One of the most famous bridges in the beautiful city of Venice, The Bridge of Sighs captures the people’s attention in a new yet interesting manner.

Popularly known as the Ponte dei Sospiri in Italian, this fully enclosed limestone bridge passes across the Rio di Palazzo and connects the Doge’s Palace to the state’s Prisons that were built next to the canal in the late 16th century.

Master-crafted by Antonio Contin (who also designed Venice’s famous Rialto Bridge), this unique masterpiece was commissioned by the Doge Marino Grimani in the 16th century. Today, the Bridge of Sighs is one of the most well-known, photographed and appreciated landmarks of Venice. What’s more; thanks to its evocative name, the bridge has become an epitome of romance in the modern era and emerged as a tourist hotspot for couples who stop to take a picture of them kissing in front of it.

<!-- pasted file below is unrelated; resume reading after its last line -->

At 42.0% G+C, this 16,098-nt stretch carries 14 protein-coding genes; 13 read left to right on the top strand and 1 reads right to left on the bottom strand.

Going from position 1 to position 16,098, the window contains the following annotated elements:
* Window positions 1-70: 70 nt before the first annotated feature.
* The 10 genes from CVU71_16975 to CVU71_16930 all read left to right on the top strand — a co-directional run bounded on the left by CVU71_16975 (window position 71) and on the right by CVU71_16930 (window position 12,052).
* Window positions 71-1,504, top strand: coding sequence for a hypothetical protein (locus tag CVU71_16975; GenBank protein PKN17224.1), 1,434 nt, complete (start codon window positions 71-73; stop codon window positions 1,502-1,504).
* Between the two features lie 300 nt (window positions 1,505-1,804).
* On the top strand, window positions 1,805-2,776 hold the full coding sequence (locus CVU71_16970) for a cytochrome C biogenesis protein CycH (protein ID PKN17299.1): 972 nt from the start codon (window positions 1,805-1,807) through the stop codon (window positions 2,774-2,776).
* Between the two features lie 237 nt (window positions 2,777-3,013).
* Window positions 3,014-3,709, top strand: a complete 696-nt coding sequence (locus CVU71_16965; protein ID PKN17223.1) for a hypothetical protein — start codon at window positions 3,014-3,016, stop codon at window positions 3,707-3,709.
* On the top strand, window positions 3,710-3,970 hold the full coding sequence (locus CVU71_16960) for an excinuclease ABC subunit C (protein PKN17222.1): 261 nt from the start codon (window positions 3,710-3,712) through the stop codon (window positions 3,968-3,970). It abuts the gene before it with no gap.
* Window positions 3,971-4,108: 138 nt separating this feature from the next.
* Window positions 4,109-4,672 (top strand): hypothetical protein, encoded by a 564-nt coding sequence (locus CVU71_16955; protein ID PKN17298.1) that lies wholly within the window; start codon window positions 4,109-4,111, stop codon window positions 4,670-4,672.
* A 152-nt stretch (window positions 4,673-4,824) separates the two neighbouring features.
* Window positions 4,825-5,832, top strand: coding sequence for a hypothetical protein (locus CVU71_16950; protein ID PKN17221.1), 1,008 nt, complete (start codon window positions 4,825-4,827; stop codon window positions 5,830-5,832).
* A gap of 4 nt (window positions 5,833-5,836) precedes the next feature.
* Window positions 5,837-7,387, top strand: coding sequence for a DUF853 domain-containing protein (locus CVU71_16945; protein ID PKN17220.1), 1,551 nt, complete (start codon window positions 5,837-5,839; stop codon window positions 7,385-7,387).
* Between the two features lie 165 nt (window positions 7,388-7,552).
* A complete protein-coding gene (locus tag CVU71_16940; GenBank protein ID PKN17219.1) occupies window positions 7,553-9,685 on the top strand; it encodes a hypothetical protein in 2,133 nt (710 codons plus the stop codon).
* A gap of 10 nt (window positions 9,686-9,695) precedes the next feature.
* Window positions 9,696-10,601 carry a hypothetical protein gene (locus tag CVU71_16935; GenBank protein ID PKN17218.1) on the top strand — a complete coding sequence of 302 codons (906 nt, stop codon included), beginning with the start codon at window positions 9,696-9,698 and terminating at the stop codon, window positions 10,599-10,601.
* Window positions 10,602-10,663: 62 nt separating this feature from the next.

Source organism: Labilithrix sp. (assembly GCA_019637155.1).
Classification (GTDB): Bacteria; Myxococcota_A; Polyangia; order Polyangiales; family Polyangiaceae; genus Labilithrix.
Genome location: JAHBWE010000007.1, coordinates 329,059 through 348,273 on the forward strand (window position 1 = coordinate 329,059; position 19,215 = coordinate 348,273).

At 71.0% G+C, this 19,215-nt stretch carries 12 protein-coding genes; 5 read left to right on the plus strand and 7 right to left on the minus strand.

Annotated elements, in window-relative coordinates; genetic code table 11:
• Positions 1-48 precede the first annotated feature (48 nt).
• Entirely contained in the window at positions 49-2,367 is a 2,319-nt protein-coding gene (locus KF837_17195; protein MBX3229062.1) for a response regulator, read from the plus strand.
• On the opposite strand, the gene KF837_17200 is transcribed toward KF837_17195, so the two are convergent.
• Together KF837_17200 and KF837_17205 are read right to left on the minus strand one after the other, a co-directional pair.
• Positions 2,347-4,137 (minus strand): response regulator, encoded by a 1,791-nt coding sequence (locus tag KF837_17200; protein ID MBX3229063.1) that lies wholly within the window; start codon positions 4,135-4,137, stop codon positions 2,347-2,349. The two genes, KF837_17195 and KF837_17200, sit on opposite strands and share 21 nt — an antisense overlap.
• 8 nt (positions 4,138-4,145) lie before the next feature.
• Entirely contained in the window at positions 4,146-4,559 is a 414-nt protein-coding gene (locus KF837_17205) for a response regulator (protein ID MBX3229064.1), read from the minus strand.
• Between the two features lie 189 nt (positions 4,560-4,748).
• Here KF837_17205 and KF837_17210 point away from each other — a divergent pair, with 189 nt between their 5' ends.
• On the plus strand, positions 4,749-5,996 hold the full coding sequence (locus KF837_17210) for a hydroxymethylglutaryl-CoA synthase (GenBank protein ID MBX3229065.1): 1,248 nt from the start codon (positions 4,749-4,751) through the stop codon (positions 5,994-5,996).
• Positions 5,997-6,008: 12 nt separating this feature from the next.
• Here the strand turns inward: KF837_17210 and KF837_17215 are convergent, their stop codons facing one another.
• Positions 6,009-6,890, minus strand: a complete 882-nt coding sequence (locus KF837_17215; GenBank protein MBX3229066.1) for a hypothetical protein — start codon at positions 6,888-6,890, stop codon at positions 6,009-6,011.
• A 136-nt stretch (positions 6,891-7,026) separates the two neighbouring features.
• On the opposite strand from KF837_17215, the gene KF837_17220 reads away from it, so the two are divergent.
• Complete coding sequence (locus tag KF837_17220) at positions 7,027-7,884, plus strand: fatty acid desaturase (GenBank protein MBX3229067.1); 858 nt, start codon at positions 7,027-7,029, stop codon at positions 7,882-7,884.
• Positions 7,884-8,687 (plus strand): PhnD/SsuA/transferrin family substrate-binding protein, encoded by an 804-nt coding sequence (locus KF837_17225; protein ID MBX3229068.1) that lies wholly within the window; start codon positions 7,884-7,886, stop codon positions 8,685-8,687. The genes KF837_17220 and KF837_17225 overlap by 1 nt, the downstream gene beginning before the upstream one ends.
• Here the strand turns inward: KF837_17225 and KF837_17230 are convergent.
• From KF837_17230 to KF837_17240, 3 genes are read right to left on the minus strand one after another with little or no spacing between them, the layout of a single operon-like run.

But where does the bridge’s name come from? Here’s something you might want to know— the ‘sighs’ refer to not of love, but of dejection and despair! In fact, the Bridge of Sighs was granted this title because it served as the last passage for prisoners who were led from the examining rooms to the execution chamber or cells in the prison.

Legend has it that the prisoners sighed when they would glimpse at the beauty of the Venice for the last time by a small windowpane on the bridge. But it was only in the 19th century that the bridge became particularly famous; thanks to the Romantic poet Lord Byron’s famous reference in his book “Childe Harold’s Pilgrimage”: “I stood in Venice, on the Bridge of Sighs; a palace and a prison on each hand.”

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